We’ve traditionally used tapes, CD-Rs, DVDs, Blu-rays, FireWire or USB hard drives as storage media for our backups. These days, the best solution would probably be to invest in a personal Network Attach Storage (NAS) device (most of them conveniently double as media players, music streaming device, security appliance, home automation servers etc. and can act as your private cloud). If you have a spare PC, you could even make your own NAS device by installing NAS software and a bunch of solid state ‘disk’ drives. NAS devices (even the software for roll-your-own ones) have comprehensive backup features, and most of them allow you to dump backups onto an external disk. They’re great for a household with multiple people and devices.

With control over your backups come some complexities. Automating the backups is one of them: most software for computers allows this; phones and tablets may be a little harder. Keeping backups off-site is another one. Store at least one copy of your files somewhere that’s not your flat or house. We have mutual agreements with friends and family where we keep some of their files, and they keep some of ours. Entire companies used to do this too, once.

Maybe it’s not worth it.

The whole point of this article is that one size rarely fits all, and Off-Cloud backups may not be your thing! Cloud backups may be more limited in what they can do, but they can offer higher redundancy for your data. They’re a great protection against natural disasters that may damage your home (and your local backups). They’re also much less hassle, with many devices defaulting to backing up onto the Cloud.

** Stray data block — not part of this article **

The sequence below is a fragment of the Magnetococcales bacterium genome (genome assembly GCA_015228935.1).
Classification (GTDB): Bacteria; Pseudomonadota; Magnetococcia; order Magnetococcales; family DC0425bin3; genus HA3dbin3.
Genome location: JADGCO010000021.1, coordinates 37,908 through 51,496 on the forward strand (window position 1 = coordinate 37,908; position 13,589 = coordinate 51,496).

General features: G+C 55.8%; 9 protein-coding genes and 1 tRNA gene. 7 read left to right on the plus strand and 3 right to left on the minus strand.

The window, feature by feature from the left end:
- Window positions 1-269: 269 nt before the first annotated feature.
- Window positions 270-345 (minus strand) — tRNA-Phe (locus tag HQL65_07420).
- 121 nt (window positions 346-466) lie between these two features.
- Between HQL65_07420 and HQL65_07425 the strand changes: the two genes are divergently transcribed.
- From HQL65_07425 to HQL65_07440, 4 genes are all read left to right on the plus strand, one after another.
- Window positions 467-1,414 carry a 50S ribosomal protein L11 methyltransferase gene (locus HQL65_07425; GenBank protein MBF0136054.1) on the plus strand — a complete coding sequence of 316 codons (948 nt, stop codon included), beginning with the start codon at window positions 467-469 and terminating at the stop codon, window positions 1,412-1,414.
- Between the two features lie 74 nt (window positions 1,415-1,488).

And of course, Cloud backups don’t involve running and maintaining your own hardware or having to worry about your free disk space, or your spouse complaining about the fans and blinking lights. And if you’re a reclusive cat lover, you don’t ever have to leave home to take a spare backup to a friend’s house.

Is there a middle road?

Yes, there is! At CIVIC, our backups are a combination of local off-cloud backups with bespoke infrastructure, and Cloud backups which we offer to clients who need the extra safety and redundancy, while also understanding the potential risks involved.

The same can be done at home: NAS devices and software can actually utilise Cloud services to store some or all of their backups. The exact way to balance what is kept local and what is uploaded depends on you and your needs, but the flexibility to have both solutions is there. This may be a great way to mitigate some of the Cloud costs and keep backups safer.


Your personal data is invaluable, and backups are a necessity. The volume of our data is such that Cloud backups may be a blessing and a curse at the same time. It’s important to remember that going off-cloud is still an option and might help you find a balance between security and convenience, and even greatly improve both!

At CIVIC, this flexibility is something we greatly value. We offer our clients a customised choice of backup policies informed by their own application and requirements. Contact us, and let us help you with your own backup policy!

Let us help you with your own backup policy!